Besides being amazingly beautiful and full of fascinating bits of history, it proved to be of great service to me. I went with a group of other Language and Culture Assistants, and with our lovely student ID cards admission was free (a fantastic perk considering our less than fabulous stipend and the fact that we don't get paid for over a month). Unfortunately, I couldn't find my card. I dug through my purse and finally concluded that I had to have lost it at some point. So I reluctantly paid the 8€ admission. I was pretty bummed about having to do this, but forgot about it as soon as we walked into the cathedral. It's one of those places that draws a very authentic jaw dropping reaction; I looked from the floor up to the ceiling 42 meters above my head and had to turn in a couple circles before being able to say anything but "Wow."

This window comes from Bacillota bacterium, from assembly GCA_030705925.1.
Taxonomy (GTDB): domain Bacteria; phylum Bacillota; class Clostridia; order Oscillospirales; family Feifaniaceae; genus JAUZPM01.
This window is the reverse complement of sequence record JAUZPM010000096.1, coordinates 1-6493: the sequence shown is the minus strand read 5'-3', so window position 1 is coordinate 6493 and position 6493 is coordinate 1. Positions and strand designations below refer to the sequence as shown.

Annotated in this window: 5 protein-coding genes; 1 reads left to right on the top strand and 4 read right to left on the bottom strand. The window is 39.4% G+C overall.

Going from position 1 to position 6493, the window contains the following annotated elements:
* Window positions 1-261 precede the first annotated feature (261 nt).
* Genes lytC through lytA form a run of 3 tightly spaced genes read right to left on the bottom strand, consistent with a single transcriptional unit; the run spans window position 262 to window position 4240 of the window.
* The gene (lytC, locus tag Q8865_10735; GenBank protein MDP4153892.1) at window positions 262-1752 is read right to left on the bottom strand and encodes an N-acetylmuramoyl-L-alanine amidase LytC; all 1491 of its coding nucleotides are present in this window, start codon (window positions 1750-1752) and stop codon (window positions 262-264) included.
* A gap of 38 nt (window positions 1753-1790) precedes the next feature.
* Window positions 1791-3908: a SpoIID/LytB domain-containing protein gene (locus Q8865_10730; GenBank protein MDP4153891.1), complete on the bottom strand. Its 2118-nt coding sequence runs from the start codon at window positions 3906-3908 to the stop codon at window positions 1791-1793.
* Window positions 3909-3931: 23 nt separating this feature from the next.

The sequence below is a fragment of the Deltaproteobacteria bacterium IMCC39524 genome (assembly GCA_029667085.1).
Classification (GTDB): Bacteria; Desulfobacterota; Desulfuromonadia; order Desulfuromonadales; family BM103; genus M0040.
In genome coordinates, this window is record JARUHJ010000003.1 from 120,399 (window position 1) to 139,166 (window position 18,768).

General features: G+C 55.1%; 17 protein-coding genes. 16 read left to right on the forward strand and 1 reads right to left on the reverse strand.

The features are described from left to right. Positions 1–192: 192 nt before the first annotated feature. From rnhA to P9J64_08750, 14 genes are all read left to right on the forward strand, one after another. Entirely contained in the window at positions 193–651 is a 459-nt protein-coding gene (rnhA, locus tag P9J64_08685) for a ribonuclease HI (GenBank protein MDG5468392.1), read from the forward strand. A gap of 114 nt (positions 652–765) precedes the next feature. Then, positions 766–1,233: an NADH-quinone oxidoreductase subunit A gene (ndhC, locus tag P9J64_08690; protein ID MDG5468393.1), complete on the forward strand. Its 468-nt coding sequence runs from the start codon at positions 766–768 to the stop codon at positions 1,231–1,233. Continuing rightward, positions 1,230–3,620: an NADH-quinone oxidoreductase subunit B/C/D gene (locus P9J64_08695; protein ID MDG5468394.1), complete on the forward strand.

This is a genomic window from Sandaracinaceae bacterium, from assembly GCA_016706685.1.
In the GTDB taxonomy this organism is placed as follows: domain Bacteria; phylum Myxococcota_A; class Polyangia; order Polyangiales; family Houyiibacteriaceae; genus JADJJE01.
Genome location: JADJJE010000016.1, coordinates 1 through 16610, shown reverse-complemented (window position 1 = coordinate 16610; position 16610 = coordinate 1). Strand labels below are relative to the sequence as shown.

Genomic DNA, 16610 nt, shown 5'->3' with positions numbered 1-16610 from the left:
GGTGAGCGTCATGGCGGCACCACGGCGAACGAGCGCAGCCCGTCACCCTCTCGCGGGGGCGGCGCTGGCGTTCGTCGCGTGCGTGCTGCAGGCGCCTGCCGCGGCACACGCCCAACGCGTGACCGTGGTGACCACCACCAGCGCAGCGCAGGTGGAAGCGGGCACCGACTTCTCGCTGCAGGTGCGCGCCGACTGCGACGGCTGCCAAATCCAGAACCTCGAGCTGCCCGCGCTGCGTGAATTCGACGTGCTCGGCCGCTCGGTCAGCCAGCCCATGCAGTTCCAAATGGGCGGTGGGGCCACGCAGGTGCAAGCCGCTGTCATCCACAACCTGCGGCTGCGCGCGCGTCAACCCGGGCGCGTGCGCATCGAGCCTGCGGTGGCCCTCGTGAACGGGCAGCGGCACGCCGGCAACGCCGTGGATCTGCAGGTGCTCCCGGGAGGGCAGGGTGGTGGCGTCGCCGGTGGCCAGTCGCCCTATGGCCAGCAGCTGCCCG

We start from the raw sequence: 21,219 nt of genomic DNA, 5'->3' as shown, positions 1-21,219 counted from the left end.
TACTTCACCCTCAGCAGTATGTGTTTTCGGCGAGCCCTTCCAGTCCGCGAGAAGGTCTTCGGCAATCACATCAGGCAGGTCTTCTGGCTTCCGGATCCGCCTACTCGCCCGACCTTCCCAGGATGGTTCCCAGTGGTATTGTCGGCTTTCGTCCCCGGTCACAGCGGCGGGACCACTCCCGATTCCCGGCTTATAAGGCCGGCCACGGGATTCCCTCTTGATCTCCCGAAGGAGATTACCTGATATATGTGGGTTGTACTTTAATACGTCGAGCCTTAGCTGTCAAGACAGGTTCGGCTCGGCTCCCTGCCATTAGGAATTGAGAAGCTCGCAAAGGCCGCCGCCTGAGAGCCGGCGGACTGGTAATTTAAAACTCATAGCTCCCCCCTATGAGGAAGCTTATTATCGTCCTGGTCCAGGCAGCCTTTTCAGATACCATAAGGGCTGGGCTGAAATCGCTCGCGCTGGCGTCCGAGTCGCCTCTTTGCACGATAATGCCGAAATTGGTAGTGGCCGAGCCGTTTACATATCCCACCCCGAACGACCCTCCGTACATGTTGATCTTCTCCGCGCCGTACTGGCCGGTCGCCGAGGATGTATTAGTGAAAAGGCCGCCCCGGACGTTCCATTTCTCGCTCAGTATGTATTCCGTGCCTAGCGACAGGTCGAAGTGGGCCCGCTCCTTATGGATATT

We spent the next couple hours wandering from chapel to chapel, climbing to the top of the 90 meter Giralda, discussing whether el Mausoleo de Cristobal Colón actually holds Columbus' remain or not, and enjoying Rick Steve's often comical descriptions of what we were seeing.
Looking over this chapel is St. Anthony, the patron saint of lost things. People pray to St. Anthony to help them find such things as faith, missing family members, a husband, or lost car keys. So I'm sitting in a pew in front if this chapel, with Anthony looking down at me, and I open my purse to get my water bottle out. I reach into my purse, and my hand comes out with my "lost" student ID card, no longer missing. How's that for creepy? Thanks, Anthony!